Ducks rout Longhorns in Mack Brown's Texas finale
By PAUL J. WEBER
SAN ANTONIO -- Mack Brown came to Texas in 1998 and told a frustrated fan base to "Come early, be loud and stay late." Sixteen years later, many obeyed him again one last time, sticking around even after another pummeling in an underachieving season.
Now they'll find out what the post-Mack Brown era holds.
The Longhorns don't want it to resemble this: Getting crushed by No. 10 Oregon 30-7 in the Alamo Bowl on Monday night in the worst postseason loss of Brown's run at Texas, which tacks on another dreary footnote to a season of constant tension and unmet expectations.
The blowout was a final reminder of why Brown is resigning after 16 seasons at Texas, which he led to a national championship in 2005 but couldn't pull out of mediocrity and disappointment in recent years. He led the Longhorns off the field for the last time with his arm slung around his wife, flashing the "Hook 'em Horns" sign before disappearing into a tunnel to a chorus of cheers.
"The fan base needed to be pulled together because it was very divided in 1997. We pulled them together. We had a great run," Brown said. "Now there's some for you, some against you. That's not fair to these guys. They need to have positive energy all the time. That's what I want for them."
Brown received warm goodbyes from a sellout crowd in what was practically a home game for Texas (8-5). The school marching band spelled his name at halftime, and the halter over Bevo's face was emblazoned with the word "MACK."
It was a tribute to Brown returning Texas to a national power before the last four uneven seasons, when he couldn't reverse a sharp decline since the Longhorns lost to Alabama in the 2009 championship game.
Brown said he had no regrets about making this his exit.
"I think it's best for Texas. It's best for me, it's best for the players," he said. "We need to win more than eight games. Last year was nine. I really thought we had a chance to win all the games this year. It didn't work. It's my job to make that work. I told them tonight, the only regret I had is we didn't win enough games this year."
The BCS-snubbed Ducks (11-2) dominated throughout -- even though their famously high-powered offense scored just one touchdown and repeatedly settled for field goals. Yet the rout didn't seem to completely balm the sting of not playing in a BCS bowl for the first time in five years, with Oregon players after the game still reflecting on their championship hopes derailed by November losses.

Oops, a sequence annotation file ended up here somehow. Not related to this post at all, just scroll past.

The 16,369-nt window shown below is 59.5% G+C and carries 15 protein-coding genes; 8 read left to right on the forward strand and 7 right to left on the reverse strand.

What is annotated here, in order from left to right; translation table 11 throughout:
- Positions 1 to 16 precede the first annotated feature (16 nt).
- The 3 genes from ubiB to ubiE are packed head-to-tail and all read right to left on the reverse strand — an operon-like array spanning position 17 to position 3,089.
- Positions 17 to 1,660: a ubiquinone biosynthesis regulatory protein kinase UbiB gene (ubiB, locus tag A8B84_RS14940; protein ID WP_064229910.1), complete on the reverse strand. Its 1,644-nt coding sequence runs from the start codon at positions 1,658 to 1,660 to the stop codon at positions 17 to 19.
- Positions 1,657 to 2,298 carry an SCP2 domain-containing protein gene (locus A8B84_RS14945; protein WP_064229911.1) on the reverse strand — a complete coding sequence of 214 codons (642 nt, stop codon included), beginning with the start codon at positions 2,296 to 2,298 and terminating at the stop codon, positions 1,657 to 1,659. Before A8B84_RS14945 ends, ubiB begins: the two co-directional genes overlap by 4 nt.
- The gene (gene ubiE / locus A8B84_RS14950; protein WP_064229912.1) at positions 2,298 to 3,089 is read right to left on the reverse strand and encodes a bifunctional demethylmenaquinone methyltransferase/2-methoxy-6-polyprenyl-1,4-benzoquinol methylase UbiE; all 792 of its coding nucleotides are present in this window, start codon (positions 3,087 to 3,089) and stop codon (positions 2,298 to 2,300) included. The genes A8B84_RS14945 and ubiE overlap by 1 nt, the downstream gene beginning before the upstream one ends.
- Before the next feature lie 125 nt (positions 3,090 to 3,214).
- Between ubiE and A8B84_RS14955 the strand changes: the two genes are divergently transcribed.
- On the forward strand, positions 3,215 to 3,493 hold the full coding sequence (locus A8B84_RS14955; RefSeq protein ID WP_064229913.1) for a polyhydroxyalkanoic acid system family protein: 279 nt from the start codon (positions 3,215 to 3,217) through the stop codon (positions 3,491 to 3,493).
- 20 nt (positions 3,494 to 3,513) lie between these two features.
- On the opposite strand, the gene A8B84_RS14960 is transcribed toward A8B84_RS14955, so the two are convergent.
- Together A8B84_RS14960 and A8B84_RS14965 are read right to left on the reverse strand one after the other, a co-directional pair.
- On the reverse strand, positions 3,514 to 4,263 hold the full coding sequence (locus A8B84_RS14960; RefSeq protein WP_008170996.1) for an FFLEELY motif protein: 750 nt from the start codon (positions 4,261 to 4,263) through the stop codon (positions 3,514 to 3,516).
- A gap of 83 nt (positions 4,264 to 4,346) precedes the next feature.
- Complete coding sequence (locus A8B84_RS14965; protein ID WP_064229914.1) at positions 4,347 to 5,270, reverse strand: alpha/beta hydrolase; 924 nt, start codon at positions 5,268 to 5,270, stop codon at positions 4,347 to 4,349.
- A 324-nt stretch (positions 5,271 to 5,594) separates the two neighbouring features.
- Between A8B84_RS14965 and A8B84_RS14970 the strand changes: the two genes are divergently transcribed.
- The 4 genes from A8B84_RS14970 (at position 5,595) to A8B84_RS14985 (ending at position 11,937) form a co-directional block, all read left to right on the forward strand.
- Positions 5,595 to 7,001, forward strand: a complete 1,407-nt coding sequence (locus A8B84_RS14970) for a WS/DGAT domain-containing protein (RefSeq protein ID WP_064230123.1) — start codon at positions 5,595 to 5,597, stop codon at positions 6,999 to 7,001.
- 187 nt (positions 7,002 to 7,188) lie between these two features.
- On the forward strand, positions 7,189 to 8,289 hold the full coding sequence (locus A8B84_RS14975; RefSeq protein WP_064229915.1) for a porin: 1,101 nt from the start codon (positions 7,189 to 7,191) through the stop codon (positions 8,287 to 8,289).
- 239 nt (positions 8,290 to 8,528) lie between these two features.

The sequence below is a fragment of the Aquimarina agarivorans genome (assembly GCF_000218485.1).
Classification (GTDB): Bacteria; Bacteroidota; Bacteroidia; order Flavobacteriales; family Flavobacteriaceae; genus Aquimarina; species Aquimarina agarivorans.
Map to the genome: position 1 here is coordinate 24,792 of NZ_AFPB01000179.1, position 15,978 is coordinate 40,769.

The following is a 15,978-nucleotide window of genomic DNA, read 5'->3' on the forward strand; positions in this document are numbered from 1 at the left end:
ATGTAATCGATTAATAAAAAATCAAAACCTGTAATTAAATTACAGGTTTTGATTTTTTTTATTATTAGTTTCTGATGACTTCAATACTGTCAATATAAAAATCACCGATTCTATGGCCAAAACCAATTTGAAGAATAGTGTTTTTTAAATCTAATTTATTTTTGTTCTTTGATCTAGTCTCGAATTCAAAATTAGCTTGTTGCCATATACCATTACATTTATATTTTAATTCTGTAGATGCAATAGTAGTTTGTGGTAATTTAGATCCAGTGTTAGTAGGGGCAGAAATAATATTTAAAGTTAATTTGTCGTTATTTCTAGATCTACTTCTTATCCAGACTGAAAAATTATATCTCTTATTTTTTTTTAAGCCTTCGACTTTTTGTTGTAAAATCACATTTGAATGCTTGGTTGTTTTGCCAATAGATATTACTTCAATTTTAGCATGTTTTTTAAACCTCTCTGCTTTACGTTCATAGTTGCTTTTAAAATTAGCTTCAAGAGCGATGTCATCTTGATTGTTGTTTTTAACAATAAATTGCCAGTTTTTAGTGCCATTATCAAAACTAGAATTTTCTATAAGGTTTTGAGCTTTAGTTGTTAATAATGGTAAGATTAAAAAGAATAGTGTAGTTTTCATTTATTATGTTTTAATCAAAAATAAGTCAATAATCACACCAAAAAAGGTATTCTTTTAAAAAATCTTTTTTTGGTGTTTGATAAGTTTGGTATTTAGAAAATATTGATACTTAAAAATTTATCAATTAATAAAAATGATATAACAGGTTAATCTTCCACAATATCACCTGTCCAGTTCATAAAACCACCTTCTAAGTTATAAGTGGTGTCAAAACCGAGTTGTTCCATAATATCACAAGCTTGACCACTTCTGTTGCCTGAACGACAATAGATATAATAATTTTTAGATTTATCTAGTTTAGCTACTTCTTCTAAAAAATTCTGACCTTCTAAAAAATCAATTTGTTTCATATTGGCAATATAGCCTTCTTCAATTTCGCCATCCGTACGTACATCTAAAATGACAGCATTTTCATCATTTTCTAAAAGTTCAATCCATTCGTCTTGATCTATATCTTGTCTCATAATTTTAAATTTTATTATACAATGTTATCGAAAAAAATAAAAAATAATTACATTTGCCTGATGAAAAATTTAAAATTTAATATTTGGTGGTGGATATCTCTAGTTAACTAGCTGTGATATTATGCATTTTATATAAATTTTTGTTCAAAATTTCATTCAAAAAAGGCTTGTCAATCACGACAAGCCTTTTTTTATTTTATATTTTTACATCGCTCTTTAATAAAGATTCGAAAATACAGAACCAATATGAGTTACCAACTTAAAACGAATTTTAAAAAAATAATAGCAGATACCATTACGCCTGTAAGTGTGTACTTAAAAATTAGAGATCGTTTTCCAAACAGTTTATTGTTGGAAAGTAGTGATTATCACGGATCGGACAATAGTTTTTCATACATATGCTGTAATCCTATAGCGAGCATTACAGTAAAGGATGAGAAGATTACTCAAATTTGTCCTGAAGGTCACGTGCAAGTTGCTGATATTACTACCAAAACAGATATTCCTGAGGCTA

Quarterback Marcus Mariota had 386 total yards and Oregon returned two interceptions for touchdowns, spoiling Brown's farewell. He led all rushers with 133 yards on 15 carries and was 18 of 26 for 253 yards passing in a Heisman Trophy campaign tuneup for 2014, having announced earlier this month that he was coming back for his junior season.
His one touchdown pass was to Josh Huff, who turned a short pass into a spectacular 16-yard sprint to the end zone.
"Yeah, it wasn't the season we hoped for," Huff said. "That month of November was a tough stretch for us but we were able to come together as a team and continue to fight for one another."
Oregon's first touchdown came on the third play of the game when safety Avery Patterson intercepted an overthrown pass by Texas quarterback Case McCoy and returned it 37 yards to the end zone. McCoy later bookended a dismal performance in his final game with another pick-six, this one returned 38 yards by linebacker Derrick Malone that sent waves of burnt orange-clad fans streaming for the exits.
McCoy scored on a 1-yard rush in the first quarter for Texas' only touchdown. He finished 8 of 17 for 48 yards and was pulled at times in the second half for freshman Tyrone Swoopes.
Running back Malcolm Brown was the lone offensive constant for Texas, finishing with 130 yards on 26 carries.
"It's tough not to get a win for him," defensive end Jackson Jeffcoat said. "Miss Sally, she's like a second mom to us. She takes care of us. Coach Brown loves us "
Far from the uplifting send-off Texas wanted for Brown, the school now shifts its focus to finding a replacement. New Texas athletic director Steve Patterson said before kickoff that he wants a successor by Jan. 15.
Patterson said coaches interested in the job have come forward but wouldn't discuss potential candidates.
"There's interest that's sincere, and there's interest that's 'Help me find a better contract,"' Patterson said.